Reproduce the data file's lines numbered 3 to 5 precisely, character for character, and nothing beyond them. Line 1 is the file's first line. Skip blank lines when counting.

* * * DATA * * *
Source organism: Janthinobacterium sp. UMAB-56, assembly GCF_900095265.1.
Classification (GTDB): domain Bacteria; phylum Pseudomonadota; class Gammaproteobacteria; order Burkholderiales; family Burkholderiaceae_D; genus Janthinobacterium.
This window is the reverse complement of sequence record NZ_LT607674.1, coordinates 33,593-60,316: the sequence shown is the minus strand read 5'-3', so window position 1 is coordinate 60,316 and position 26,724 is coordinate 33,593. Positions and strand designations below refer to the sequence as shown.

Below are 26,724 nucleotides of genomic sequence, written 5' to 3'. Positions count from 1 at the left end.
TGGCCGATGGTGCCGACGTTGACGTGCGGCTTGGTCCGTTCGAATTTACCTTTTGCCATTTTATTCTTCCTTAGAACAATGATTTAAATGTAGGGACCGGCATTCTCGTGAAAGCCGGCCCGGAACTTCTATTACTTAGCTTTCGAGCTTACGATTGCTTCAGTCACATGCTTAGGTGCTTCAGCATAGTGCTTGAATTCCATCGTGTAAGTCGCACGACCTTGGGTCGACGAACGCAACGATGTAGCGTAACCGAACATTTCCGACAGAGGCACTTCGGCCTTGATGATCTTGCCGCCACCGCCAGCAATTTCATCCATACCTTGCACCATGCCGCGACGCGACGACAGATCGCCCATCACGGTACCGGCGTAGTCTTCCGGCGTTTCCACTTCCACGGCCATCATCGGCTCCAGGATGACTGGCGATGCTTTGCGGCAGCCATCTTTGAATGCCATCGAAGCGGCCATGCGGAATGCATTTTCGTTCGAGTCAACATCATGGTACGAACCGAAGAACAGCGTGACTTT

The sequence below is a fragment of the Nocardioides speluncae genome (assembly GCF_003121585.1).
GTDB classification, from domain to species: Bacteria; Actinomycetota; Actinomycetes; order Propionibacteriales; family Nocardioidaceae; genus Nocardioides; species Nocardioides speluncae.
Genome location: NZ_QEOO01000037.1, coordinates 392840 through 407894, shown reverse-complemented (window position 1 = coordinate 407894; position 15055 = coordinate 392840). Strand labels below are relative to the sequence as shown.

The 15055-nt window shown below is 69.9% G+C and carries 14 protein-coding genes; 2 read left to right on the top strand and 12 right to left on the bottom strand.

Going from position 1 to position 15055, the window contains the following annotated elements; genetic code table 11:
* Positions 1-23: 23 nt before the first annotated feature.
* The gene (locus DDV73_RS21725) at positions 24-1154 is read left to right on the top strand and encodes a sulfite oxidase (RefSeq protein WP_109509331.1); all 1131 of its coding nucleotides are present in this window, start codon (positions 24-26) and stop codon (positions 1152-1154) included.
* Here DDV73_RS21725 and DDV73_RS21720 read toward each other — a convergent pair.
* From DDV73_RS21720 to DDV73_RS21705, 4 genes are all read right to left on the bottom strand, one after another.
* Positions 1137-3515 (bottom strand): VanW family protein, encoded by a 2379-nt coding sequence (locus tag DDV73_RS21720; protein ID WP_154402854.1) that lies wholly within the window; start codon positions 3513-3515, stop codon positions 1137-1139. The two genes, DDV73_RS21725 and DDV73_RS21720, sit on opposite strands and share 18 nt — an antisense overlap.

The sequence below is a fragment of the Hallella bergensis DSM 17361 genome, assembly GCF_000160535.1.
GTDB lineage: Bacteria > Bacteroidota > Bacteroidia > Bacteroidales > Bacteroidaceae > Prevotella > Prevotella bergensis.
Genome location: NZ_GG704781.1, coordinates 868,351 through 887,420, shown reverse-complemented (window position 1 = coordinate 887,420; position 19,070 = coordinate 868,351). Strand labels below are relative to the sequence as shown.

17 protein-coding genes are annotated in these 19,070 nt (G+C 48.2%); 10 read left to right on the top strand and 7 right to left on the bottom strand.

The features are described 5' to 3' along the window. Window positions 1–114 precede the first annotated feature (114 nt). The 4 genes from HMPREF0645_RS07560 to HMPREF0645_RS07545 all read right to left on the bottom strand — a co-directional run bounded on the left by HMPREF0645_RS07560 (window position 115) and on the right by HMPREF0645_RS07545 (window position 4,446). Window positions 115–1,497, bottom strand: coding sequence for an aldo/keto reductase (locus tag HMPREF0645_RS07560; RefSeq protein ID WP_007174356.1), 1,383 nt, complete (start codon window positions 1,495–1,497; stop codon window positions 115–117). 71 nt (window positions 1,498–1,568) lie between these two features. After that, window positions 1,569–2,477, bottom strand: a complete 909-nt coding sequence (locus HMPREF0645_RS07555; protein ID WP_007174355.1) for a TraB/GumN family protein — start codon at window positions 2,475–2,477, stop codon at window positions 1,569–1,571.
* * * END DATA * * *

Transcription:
This window is the reverse complement of sequence record NZ_LT607674.1, coordinates 33,593-60,316: the sequence shown is the minus strand read 5'-3', so window position 1 is coordinate 60,316 and position 26,724 is coordinate 33,593. Positions and strand designations below refer to the sequence as shown.

Below are 26,724 nucleotides of genomic sequence, written 5' to 3'. Positions count from 1 at the left end.
TGGCCGATGGTGCCGACGTTGACGTGCGGCTTGGTCCGTTCGAATTTACCTTTTGCCATTTTATTCTTCCTTAGAACAATGATTTAAATGTAGGGACCGGCATTCTCGTGAAAGCCGGCCCGGAACTTCTATTACTTAGCTTTCGAGCTTACGATTGCTTCAGTCACATGCTTAGGTGCTTCAGCATAGTGCTTGAATTCCATCGTGTAAGTCGCACGACCTTGGGTCGACGAACGCAACGATGTAGCGTAACCGAACATTTCCGACAGAGGCACTTCGGCCTTGATGATCTTGCCGCCACCGCCAGCAATTTCATCCATACCTTGCACCATGCCGCGACGCGACGACAGATCGCCCATCACGGTACCGGCGTAGTCTTCCGGCGTTTCCACTTCCACGGCCATCATCGGCTCCAGGATGACTGGCGATGCTTTGCGGCAGCCATCTTTGAATGCCATCGAAGCGGCCATGCGGAATGCATTTTCGTTCGAGTCAACATCATGGTACGAACCGAAGAACAGCGTGACTTT